Each week seems to bring a new legal attack against one of my favorite foods. I’ve written about Nutella and donuts (yummm) on this blog before. Now it’s Fruit Roll-Ups® and Fruit by the Foot® – the chewy, fruity, delicious snacks made by General Mills (Reuters). Plaintiffs in the Northern District Court of California allege that General Mills falsely promoted these two snacks as “nutritious, healthful to consume, and better than similar fruit snacks.” (see complaint here) If General Mills is found guilty of this claim, it would send a huge shock through the food advertising world.
The plaintiffs (the class is represented by Reese Richman LLP and the Center For Science in the Public Interest) express their chief complaints through a picture of the Fruit by the Foot® box.
As can be seen above, the box claims that the product is “80 calories; A good source of Vitamin C; Low Fat; and Gluten Free.” Plaintiffs do not contend that any of these statements are false. Rather, plaintiffs allege that these statements leave consumers with the “impression” that the product is healthy. But, plaintiffs argue, the product is not healthy because it is high in sugar and has some trans fats, which, as the complaint notes in great detail, are very unhealthful.
This logic is troubling. Allow me to analogize by way of a dating profile. If I say that I’m tall – one of the characteristics that often describes attractive men – it doesn’t mean that I said I’m attractive. Therefore, it would be unfair if a viewer of my profile claimed that I wasn’t attractive and then sued me for false advertising.
Similarly, although the Fruit by the Foot® box makes claims that are often part of healthy products (low calories, low fat, etc.), this is not the same as claiming the product is healthy. The complaint alleges no facts that show General Mills explicitly stated that these products are “very healthy” or “good substitutes for fresh fruit and bananas” (e.g.). Neither an exhaustive Google search nor discussions with some of the parties involved turned up any examples of General Mills explicitly touting the healthy benefits of the products. Therefore, General Mills should not be sued for falsely claiming something that it never actually claimed.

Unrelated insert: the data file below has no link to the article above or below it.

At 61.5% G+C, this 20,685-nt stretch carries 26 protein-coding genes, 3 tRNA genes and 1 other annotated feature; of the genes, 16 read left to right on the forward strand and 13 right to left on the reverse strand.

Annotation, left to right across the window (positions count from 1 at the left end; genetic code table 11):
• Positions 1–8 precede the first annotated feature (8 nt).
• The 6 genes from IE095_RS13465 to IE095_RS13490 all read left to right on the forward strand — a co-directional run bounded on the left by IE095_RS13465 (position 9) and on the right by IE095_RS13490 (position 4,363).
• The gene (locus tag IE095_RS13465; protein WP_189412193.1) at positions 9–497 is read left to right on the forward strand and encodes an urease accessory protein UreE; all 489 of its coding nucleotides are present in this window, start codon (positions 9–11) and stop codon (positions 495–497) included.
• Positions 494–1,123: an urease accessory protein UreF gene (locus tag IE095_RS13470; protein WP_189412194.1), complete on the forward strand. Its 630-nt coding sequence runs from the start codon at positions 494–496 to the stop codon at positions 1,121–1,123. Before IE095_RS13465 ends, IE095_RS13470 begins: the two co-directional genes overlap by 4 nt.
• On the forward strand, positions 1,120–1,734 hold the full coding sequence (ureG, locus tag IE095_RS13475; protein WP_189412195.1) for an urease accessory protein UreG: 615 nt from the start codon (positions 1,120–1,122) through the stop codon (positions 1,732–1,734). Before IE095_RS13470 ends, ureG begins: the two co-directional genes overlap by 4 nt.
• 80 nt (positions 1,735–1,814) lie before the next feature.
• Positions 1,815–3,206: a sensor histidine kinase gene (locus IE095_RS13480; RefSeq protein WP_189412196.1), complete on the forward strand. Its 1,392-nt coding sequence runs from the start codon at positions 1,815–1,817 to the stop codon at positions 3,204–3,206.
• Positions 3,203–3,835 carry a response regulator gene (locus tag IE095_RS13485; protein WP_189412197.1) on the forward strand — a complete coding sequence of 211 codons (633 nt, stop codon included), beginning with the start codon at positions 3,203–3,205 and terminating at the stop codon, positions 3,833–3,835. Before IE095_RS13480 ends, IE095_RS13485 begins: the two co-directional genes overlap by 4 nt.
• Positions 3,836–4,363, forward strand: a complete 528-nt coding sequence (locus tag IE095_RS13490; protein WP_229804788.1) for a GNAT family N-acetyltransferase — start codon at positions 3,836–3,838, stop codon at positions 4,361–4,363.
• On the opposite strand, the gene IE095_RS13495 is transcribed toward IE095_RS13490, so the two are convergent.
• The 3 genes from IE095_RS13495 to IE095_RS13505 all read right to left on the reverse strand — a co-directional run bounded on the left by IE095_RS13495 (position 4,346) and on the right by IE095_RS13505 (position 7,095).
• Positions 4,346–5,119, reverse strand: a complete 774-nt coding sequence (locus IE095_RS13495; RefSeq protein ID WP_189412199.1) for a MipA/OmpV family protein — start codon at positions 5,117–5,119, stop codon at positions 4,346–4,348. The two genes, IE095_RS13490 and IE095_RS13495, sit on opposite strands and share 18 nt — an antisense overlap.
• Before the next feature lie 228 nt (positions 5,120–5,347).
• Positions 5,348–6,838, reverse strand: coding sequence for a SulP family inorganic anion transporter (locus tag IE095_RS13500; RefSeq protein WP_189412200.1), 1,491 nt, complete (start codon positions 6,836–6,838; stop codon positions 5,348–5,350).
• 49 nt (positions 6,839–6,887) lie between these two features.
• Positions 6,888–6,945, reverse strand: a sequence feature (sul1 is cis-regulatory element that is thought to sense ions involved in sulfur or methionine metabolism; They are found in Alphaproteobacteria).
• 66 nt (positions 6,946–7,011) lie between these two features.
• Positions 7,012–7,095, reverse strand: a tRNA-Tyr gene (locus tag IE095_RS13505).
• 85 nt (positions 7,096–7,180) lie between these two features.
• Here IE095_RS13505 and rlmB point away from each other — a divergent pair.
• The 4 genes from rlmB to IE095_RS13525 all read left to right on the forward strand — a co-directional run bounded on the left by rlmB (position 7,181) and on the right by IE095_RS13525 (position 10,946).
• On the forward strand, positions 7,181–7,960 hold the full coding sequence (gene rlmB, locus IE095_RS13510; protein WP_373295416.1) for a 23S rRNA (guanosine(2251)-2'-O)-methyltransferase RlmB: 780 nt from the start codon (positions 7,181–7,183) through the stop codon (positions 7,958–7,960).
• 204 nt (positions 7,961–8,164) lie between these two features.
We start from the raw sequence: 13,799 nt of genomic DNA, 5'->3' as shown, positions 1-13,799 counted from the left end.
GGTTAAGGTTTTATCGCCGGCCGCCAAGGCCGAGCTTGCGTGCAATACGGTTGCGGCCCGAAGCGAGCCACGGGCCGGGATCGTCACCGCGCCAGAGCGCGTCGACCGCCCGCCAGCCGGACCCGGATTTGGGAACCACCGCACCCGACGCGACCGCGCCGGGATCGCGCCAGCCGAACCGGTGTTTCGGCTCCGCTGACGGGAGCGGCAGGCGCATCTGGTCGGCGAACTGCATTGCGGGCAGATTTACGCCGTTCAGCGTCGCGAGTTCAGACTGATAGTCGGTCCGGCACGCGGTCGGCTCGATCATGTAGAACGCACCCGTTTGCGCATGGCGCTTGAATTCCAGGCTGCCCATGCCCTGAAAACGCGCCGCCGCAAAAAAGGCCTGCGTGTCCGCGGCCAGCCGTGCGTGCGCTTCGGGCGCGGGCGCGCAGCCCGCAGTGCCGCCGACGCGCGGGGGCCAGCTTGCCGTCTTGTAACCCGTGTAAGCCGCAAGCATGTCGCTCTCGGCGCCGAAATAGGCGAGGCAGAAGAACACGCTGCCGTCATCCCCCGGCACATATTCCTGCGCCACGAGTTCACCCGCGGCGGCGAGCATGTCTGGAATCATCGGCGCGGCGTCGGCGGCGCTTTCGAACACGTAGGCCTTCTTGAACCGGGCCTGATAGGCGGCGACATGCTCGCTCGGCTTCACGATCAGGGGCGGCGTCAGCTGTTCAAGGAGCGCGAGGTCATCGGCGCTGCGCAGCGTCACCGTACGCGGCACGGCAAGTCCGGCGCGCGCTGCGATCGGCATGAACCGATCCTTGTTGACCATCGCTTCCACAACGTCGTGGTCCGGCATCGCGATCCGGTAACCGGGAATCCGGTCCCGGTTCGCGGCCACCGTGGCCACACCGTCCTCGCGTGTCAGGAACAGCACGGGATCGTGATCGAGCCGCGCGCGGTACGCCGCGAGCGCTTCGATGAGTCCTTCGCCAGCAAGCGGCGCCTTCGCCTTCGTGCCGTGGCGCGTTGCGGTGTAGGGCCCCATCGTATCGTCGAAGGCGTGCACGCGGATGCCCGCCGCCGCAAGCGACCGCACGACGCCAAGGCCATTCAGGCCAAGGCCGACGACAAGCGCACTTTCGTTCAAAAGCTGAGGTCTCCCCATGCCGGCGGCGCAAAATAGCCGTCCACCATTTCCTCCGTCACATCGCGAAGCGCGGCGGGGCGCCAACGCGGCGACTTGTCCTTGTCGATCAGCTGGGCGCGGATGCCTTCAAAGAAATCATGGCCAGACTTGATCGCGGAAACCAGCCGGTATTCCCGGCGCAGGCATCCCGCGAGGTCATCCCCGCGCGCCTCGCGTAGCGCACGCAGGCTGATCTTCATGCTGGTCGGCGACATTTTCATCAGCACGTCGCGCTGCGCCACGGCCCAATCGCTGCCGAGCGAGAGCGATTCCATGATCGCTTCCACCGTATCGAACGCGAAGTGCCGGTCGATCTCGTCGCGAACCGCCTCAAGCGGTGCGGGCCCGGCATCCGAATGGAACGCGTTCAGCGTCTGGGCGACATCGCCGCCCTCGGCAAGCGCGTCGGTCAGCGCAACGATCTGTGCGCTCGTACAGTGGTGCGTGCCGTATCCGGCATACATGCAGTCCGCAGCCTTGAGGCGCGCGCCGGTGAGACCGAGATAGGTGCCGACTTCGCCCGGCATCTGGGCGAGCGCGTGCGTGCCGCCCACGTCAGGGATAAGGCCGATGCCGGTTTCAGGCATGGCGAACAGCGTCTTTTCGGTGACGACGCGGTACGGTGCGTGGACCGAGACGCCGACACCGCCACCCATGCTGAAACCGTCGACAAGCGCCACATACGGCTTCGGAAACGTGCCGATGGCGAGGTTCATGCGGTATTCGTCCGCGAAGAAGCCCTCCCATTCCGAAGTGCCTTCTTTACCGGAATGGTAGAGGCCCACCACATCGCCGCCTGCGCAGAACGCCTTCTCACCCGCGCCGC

Should this lawsuit find success, it will have widespread ramifications. The first affected industry that comes to mind is nutrition bars. Consider, just as an example, the Pure Protein Peanut Marshmallow Eclipse bar. It advertises that it has 29 grams of protein and only 3 grams of sugar – two very nutritional positive facts. The bar, however, also has 30 percent of recommend daily saturated fat – something that another person might conceivably consider unhealthful. Does this mean the company can be sued for false advertising? Again, this would seem illogical.
It remains to be seen how General Mills will respond. When interviewed by Marketing Daily, General Mills responded: “To our knowledge, we have not been served with any lawsuit. But it would not be unusual for CSPI to put out a press release before actually serving a lawsuit. We cannot comment further at this point [because of not having been served], but we may well have a statement if we are. We stand behind our products – and we stand behind the accuracy of the labeling of those products.”
It looks like a battle is upon us, and it’s one worth following because it could have huge implications for the world of food advertising.